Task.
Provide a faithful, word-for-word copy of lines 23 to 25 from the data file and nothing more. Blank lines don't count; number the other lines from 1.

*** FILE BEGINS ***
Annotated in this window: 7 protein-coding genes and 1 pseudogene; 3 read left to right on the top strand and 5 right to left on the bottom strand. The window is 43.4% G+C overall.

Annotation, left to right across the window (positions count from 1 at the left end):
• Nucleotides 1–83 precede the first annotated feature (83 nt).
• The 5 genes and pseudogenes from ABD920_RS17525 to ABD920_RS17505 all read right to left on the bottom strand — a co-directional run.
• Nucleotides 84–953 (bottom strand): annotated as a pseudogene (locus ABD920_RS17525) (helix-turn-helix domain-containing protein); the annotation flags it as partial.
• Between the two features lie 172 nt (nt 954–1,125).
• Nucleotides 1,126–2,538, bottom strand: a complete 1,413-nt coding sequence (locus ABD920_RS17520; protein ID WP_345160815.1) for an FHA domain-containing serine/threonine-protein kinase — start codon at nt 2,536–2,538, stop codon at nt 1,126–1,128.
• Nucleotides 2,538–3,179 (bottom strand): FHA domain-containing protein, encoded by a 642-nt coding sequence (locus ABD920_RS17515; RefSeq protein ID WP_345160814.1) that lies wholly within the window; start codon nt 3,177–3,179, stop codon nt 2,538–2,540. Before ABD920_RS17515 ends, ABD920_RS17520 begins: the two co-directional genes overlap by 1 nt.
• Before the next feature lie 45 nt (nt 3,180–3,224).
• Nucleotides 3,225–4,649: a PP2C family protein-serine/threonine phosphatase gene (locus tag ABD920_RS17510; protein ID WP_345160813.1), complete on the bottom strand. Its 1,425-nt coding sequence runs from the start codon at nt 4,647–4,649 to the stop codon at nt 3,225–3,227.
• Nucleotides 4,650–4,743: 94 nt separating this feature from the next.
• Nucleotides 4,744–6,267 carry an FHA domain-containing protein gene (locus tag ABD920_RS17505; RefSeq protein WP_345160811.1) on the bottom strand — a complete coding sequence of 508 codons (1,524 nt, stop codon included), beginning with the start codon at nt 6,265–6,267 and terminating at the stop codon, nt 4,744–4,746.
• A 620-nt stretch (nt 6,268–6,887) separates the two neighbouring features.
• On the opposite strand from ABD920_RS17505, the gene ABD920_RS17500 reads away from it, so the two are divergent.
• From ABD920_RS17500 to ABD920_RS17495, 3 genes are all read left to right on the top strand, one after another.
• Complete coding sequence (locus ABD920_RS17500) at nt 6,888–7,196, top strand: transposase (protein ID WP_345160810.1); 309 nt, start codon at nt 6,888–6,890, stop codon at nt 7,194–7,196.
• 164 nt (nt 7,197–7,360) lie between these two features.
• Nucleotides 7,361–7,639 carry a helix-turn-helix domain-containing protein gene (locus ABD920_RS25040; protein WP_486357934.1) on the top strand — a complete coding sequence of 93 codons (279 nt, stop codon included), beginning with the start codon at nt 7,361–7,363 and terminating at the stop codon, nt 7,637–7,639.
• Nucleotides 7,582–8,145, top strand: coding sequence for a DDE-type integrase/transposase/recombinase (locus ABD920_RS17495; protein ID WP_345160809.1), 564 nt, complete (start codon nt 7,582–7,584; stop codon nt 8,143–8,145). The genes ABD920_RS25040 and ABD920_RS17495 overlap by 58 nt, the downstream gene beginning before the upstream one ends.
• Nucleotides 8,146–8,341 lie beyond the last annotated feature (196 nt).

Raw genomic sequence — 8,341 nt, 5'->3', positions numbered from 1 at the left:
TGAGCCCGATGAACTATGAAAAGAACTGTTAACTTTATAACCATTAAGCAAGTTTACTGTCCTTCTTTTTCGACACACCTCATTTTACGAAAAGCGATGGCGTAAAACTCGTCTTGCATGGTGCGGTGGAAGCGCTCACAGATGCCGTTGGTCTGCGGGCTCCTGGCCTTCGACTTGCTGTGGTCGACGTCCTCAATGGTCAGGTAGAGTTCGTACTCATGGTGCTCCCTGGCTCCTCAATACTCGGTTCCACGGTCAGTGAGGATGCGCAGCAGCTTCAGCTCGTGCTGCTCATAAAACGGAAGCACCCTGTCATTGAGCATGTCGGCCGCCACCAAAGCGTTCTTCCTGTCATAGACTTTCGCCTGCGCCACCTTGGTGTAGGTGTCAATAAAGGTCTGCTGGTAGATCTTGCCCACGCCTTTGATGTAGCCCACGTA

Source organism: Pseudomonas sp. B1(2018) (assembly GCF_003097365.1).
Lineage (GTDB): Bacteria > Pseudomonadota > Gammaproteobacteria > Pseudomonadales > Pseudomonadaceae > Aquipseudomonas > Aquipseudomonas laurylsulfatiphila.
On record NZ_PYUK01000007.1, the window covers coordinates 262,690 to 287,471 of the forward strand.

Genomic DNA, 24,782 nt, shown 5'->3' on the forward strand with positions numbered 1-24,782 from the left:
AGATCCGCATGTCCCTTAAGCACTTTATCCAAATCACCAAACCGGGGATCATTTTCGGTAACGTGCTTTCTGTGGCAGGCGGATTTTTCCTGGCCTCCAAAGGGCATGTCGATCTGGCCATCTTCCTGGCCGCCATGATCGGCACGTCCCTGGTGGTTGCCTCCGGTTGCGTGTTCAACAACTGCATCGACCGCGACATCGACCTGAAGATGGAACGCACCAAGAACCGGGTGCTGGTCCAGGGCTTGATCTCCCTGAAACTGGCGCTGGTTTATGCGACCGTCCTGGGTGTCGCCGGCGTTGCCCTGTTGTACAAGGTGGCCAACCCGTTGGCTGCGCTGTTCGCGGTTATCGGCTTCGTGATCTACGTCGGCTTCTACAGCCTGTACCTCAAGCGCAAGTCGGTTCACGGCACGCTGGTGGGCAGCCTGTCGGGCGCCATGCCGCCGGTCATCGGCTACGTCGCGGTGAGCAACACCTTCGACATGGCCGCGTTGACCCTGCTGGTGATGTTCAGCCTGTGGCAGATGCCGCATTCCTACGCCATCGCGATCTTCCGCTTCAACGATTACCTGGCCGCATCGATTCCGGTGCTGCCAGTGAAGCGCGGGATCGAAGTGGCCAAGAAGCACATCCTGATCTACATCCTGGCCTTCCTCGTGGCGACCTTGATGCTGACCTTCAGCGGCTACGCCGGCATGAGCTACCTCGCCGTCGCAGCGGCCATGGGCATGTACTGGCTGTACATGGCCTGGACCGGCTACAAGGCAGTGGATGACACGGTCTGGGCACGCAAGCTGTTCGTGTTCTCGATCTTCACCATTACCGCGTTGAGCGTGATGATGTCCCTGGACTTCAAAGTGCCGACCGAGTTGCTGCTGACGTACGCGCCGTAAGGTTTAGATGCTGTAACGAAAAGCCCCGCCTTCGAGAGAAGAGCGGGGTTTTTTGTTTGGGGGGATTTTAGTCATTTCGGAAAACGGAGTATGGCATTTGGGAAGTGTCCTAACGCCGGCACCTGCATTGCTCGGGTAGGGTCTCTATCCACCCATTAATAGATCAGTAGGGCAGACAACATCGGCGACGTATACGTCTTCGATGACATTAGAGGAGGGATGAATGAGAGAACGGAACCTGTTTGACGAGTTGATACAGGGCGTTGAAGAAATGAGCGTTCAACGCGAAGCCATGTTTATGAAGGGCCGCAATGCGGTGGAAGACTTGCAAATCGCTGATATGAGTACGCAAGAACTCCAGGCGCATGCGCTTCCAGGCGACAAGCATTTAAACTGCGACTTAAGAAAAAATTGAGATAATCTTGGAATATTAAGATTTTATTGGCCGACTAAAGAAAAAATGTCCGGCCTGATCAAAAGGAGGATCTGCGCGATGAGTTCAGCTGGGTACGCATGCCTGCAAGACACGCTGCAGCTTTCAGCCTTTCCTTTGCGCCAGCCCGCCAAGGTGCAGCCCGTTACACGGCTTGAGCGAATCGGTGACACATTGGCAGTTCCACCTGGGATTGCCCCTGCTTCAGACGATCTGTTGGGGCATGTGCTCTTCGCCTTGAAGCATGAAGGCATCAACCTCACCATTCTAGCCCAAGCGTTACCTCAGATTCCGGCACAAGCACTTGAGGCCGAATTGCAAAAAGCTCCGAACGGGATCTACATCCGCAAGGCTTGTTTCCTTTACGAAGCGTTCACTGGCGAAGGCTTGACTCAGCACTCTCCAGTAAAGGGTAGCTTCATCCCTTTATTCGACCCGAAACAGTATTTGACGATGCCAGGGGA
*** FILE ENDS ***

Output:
Source organism: Pseudomonas sp. B1(2018) (assembly GCF_003097365.1).
Lineage (GTDB): Bacteria > Pseudomonadota > Gammaproteobacteria > Pseudomonadales > Pseudomonadaceae > Aquipseudomonas > Aquipseudomonas laurylsulfatiphila.
On record NZ_PYUK01000007.1, the window covers coordinates 262,690 to 287,471 of the forward strand.